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A Physcial Control Surface for Wirecast

At Mozilla we make heavy use of Telestream’s Wirecast to stream video events. While Wirecast has a nice GUI, using a mouse or trackpad to control a video production is far from ideal. In some of our larger venues we have real production video switchers, but for remote events and streaming from smaller venues we’ve been stuck with the default GUI control interface. Until now…

NanoKontrol2At the Mozilla Festival in London earlier this year I saw some projects using MIDI control surfaces for things other than controlling music. It turns out that grafting a midi control surface to any program with an Applescript interface is quite easy thanks to Nico Wald’s MidiPipe program.

A few minutes of searching the web showed that none of this is a new idea. Mark over at ttfn.tv implemented a similar solution years ago.

Mark’s solution used an earlier version of the Korg control surface, and was specific to an earlier Wirecast 4 release. It also used more than a dozen different scripts which made it hard to both understand and maintain.

I’ve done a ground-up rewrite and bundled the scripts and configuration files into something I’m calling Video Director. There are versions for both Wirecast 4 and Wirecast 5, and you can get all the code over on GitHub. (Here’s hoping that someone with better Applescript Fu than mine will fork these projects).

Video Director is a script designed to enable control of Wirecast 4 from a Korg nanoKONTROL2 midi control surface on MacOS X computers. The Korg nanoKONTROL2 is a low-cost solution to providing a tactile interface which, while not as elegant as a real production video switcher, provides much more tactile feedback than trying to control a video production with a mouse or touchpad.

In addition to simply providing real physical buttons for video switching operations, Video Director also simplifies the process of populating the various control layers of Wirecast with video and graphic content. It will load layer content from a pre-defined directory structure on the host machine, allowing rapid re-configuration of Wirecast for programs with differing content requirements.

The functionality of Video Director is limited by the very restricted subset of Wirecast operations for which Telestream has exposed a scriptable interface. The most obvious omission is that there appears to be no way to script the master audio level control, either through the Wirecast API or via System Events scripting. For use with a control surface such as the Korg nanoKONTROL2 with its many sliders and knobs, this is a galling omission. In addition, Wirecast 5 appears to be even less scriptable than Wirecast 4. Here’s hoping that changes in the next couple of releases.

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Resizable 4-way Rocker Widget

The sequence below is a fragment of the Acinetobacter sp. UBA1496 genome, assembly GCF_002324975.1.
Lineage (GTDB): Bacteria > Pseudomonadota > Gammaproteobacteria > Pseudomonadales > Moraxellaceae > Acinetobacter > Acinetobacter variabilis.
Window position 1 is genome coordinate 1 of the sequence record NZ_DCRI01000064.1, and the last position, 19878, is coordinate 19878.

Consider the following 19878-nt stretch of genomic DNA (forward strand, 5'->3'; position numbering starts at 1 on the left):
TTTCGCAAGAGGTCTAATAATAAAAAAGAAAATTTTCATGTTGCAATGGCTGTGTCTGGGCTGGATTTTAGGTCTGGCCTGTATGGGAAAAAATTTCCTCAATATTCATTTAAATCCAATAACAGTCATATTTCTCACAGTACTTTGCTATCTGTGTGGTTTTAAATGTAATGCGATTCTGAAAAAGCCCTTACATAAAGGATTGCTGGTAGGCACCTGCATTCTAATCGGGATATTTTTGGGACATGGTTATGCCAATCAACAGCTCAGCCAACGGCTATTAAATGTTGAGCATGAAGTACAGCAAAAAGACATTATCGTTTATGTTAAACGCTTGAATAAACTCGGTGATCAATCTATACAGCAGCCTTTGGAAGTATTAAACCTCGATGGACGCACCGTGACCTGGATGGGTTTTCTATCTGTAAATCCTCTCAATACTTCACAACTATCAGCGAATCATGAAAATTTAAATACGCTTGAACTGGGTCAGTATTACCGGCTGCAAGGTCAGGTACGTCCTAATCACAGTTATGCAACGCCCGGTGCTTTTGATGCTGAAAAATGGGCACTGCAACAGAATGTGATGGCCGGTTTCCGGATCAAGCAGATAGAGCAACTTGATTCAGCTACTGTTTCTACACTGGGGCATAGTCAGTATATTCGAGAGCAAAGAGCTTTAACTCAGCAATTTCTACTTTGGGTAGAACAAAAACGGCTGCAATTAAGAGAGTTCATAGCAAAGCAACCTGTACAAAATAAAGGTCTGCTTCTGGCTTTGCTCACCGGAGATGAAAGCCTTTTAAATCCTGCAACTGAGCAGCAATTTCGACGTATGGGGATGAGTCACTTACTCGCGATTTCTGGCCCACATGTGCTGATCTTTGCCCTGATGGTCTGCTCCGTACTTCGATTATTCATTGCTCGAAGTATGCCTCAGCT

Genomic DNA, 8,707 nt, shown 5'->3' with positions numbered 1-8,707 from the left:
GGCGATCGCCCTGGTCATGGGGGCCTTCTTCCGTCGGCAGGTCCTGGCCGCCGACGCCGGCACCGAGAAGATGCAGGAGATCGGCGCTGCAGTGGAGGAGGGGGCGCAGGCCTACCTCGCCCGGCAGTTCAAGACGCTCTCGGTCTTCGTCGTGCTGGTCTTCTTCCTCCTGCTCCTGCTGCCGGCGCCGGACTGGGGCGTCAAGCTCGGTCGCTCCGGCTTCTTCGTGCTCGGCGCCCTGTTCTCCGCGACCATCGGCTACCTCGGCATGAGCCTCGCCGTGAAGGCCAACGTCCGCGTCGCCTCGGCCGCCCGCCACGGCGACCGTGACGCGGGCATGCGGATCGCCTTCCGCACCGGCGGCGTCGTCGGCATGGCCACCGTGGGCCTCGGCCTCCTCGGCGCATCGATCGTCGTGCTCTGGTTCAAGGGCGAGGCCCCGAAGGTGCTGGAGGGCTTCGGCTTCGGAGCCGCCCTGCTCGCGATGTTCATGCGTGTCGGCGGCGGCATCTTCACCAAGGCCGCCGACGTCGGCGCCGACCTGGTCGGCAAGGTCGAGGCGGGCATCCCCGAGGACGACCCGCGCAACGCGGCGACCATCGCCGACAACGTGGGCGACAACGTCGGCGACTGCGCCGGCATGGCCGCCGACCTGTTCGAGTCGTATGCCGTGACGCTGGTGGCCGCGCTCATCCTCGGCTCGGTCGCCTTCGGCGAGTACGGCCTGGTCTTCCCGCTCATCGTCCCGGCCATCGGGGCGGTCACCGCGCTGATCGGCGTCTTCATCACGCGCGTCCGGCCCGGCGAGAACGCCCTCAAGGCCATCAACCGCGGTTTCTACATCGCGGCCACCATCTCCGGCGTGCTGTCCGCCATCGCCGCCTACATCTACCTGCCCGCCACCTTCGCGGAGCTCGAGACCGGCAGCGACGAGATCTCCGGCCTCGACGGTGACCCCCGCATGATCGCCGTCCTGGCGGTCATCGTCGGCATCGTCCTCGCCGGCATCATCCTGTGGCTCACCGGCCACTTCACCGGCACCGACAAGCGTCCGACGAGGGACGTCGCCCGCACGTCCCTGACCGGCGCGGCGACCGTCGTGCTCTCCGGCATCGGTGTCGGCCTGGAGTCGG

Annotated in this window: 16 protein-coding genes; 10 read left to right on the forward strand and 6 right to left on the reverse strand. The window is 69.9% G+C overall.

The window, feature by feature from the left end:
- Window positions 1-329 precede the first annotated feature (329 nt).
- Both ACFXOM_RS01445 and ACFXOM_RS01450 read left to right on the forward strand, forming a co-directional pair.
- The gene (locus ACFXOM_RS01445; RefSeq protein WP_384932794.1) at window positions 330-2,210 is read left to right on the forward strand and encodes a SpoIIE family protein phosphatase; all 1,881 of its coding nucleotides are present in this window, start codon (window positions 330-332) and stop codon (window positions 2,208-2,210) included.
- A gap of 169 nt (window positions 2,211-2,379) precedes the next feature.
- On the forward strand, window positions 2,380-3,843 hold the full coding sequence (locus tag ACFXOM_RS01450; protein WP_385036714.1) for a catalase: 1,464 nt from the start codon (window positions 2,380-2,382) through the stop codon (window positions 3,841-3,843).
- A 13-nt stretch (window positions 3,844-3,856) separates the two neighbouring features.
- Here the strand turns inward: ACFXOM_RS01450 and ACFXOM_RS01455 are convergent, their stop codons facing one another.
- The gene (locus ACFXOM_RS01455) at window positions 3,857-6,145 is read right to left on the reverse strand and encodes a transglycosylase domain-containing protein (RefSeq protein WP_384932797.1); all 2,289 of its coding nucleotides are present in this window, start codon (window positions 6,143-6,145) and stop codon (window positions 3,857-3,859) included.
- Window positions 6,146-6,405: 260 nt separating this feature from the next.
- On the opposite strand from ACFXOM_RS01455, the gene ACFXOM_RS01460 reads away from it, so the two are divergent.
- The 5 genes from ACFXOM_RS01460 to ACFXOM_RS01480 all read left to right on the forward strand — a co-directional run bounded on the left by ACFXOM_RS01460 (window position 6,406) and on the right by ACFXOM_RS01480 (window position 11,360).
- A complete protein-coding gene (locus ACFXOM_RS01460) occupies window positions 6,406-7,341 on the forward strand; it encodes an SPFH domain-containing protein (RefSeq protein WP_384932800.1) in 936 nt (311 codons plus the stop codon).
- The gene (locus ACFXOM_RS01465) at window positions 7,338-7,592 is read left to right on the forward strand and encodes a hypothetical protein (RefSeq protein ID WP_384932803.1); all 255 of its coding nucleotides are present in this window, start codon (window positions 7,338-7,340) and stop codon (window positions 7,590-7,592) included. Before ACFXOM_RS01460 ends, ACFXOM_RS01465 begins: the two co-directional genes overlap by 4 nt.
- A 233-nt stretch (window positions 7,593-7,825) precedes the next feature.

It has always seemed odd to me that the 4-way rocker switch that’s at the top of almost every TV and DVR remote and game controller has not made its way into the collection of web input widgets. Even with all the new whizzy input controls in HTML5, there’s not an analogous 2-axis control.

I took a crack at creating one and discovered that I couldn’t do it with pure CSS. While it’s possible create things that look like triangles on the screen, in (cyber) reality they are rectangles with transparent bits. There’s no apparent way to create triangular areas for hover detection.

But using mouse position detection and a bit of jQuery, it’s not too hard make something work. The code is up on jsFiddle. The widget is re-sizable, with the scale of all the various bits and pieces being controlled by the font-size property in the rockerControl div.

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Simple HTML Slides – Not Ready for Prime Time?

Christian Heilmann, one of the most persuasive of Mozilla’s evangelists for HTML5 wrote a blog post titled “Why I don’t write my slides in HTML.” It’s a good read. In it he provided a list of places where he sees HTML slide tools falling short. These days, Christian spends much of his life giving presentations on HTML so slide tool developers who ignore those points do so at their peril.

I’ve remixed Christian’s list and used it as a scorecard and feature checklist to guide further development of Simple HTML Slides. If it’s possible to satisfy all (or at least most) of those requirements then I can be confident that Simple HTML Slides are actually useful in the real world of hard core presenters.

Check out the Simple HTML Slides Project Page to see a working presentation that has a slide with video on it, all embedded in a WordPress post.

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